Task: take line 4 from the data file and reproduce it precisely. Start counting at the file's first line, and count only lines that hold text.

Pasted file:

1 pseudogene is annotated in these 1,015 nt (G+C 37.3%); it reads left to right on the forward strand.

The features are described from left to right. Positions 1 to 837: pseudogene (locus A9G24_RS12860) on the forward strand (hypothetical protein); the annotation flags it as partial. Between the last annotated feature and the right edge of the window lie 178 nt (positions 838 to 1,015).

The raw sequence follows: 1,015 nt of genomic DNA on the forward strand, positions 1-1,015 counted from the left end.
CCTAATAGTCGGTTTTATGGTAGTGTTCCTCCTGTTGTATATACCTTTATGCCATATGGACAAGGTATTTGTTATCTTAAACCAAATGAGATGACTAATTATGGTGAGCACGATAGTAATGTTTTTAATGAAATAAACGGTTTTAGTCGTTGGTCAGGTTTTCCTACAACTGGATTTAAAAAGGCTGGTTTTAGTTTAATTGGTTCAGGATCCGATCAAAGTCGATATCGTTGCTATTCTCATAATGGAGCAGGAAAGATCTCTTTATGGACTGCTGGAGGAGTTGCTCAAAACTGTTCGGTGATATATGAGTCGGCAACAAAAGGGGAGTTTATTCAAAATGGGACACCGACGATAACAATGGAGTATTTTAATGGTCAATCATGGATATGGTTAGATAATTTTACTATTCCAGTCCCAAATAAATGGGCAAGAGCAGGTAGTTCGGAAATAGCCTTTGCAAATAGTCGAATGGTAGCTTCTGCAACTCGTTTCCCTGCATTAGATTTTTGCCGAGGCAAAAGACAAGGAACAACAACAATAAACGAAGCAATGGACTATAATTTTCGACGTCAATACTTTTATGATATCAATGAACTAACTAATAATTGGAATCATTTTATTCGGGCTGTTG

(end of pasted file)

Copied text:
CCTAATAGTCGGTTTTATGGTAGTGTTCCTCCTGTTGTATATACCTTTATGCCATATGGACAAGGTATTTGTTATCTTAAACCAAATGAGATGACTAATTATGGTGAGCACGATAGTAATGTTTTTAATGAAATAAACGGTTTTAGTCGTTGGTCAGGTTTTCCTACAACTGGATTTAAAAAGGCTGGTTTTAGTTTAATTGGTTCAGGATCCGATCAAAGTCGATATCGTTGCTATTCTCATAATGGAGCAGGAAAGATCTCTTTATGGACTGCTGGAGGAGTTGCTCAAAACTGTTCGGTGATATATGAGTCGGCAACAAAAGGGGAGTTTATTCAAAATGGGACACCGACGATAACAATGGAGTATTTTAATGGTCAATCATGGATATGGTTAGATAATTTTACTATTCCAGTCCCAAATAAATGGGCAAGAGCAGGTAGTTCGGAAATAGCCTTTGCAAATAGTCGAATGGTAGCTTCTGCAACTCGTTTCCCTGCATTAGATTTTTGCCGAGGCAAAAGACAAGGAACAACAACAATAAACGAAGCAATGGACTATAATTTTCGACGTCAATACTTTTATGATATCAATGAACTAACTAATAATTGGAATCATTTTATTCGGGCTGTTG